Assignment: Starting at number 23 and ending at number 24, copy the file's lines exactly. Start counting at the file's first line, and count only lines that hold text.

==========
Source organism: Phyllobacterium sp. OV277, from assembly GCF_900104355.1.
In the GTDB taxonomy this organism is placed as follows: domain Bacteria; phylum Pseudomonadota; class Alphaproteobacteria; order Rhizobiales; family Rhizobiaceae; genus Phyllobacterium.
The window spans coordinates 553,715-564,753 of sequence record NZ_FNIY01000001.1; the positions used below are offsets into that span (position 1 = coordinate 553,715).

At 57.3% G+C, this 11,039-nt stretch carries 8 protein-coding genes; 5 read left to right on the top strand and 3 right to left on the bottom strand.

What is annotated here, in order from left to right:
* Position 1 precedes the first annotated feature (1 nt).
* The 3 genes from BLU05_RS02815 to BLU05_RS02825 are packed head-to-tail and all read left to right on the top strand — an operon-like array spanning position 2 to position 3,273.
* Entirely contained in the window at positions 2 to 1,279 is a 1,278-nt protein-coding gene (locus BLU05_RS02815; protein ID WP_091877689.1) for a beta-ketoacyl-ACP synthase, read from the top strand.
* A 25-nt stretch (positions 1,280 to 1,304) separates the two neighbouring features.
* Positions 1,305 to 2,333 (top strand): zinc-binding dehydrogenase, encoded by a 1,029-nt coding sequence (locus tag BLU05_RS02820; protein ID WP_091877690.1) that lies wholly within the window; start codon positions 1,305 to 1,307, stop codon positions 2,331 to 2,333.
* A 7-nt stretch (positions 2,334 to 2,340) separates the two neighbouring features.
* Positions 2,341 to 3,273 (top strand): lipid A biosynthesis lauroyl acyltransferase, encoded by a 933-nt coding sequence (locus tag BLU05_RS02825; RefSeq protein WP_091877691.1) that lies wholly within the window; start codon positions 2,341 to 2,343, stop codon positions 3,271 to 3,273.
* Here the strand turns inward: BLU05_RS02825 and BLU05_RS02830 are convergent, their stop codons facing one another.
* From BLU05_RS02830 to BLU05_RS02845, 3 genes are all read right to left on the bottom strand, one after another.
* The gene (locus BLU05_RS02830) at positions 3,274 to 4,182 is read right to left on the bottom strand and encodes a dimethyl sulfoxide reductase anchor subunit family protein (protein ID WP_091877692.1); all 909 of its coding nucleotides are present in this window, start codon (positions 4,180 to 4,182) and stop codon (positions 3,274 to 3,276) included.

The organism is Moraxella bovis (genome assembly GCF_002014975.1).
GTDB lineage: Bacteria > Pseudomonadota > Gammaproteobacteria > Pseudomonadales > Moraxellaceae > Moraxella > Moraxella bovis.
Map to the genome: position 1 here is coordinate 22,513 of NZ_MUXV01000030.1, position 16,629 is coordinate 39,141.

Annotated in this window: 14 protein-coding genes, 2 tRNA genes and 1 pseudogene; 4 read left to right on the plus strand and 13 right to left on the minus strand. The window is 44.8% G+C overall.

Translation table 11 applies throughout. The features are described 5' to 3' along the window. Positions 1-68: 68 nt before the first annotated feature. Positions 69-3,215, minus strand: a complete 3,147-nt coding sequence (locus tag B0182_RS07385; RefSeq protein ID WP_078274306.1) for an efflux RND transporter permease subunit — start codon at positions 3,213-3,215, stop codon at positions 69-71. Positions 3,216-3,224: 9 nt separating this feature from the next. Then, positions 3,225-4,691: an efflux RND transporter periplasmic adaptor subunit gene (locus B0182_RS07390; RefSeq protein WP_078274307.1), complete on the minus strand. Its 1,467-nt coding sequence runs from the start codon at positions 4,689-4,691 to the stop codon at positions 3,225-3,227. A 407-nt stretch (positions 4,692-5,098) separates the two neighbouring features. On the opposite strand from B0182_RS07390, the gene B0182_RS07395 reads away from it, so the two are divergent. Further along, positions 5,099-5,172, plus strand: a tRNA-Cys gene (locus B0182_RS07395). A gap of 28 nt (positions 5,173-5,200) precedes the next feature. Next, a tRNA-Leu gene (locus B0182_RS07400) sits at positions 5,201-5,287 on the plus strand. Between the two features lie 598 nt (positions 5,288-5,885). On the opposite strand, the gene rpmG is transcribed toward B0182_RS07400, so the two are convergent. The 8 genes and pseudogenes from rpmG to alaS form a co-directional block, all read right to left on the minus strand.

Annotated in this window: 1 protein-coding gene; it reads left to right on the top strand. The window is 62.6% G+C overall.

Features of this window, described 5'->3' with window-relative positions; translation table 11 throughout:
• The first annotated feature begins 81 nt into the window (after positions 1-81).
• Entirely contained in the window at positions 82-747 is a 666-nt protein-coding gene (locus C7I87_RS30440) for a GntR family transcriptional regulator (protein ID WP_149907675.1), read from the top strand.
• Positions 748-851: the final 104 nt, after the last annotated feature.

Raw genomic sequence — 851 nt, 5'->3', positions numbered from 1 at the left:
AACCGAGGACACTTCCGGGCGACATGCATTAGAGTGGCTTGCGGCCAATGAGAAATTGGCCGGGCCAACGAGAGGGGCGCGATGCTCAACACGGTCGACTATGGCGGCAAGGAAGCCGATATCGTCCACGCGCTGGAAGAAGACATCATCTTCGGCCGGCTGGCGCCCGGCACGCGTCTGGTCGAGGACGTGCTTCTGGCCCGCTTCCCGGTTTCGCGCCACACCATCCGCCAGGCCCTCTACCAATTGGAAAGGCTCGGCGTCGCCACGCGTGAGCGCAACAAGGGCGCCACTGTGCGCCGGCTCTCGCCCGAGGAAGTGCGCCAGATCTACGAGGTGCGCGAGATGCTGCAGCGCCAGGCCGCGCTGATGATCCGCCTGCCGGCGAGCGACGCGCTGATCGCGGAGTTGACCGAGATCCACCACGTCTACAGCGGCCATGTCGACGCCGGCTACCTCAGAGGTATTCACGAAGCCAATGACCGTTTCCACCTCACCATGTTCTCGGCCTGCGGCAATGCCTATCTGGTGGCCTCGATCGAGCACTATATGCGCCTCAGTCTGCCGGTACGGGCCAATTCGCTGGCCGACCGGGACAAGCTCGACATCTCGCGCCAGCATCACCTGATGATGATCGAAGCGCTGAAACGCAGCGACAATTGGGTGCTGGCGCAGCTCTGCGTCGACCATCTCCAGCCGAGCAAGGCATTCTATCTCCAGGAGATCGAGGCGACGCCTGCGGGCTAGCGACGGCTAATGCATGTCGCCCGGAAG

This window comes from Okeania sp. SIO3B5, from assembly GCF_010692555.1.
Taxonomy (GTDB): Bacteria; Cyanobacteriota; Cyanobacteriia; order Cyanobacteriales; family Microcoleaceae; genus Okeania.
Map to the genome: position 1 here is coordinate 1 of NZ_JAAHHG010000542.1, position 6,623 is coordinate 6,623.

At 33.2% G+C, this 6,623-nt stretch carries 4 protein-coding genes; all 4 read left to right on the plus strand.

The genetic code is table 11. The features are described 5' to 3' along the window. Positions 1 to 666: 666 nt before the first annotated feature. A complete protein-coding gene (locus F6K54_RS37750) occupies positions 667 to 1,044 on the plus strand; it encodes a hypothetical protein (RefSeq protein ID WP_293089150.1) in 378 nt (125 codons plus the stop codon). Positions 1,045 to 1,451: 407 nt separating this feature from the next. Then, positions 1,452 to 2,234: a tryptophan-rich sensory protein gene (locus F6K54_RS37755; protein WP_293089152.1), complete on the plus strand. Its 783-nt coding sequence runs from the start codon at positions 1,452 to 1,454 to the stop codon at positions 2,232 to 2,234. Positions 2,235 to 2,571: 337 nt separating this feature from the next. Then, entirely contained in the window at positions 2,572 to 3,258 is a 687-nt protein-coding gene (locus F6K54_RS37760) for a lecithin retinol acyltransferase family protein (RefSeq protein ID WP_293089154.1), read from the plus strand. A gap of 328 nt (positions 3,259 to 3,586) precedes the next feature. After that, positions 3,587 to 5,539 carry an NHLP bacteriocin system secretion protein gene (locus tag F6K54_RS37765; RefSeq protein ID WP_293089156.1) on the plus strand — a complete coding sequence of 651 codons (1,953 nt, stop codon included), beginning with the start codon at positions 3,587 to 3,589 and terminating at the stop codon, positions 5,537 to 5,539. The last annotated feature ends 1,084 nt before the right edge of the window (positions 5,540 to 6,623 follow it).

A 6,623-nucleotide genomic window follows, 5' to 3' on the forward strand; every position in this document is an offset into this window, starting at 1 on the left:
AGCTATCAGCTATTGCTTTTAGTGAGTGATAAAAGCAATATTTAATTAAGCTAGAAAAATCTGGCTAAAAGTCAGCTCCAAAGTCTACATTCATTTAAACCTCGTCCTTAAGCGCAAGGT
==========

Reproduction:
• The first annotated feature begins 81 nt into the window (after positions 1-81).
• Entirely contained in the window at positions 82-747 is a 666-nt protein-coding gene (locus C7I87_RS30440) for a GntR family transcriptional regulator (protein ID WP_149907675.1), read from the top strand.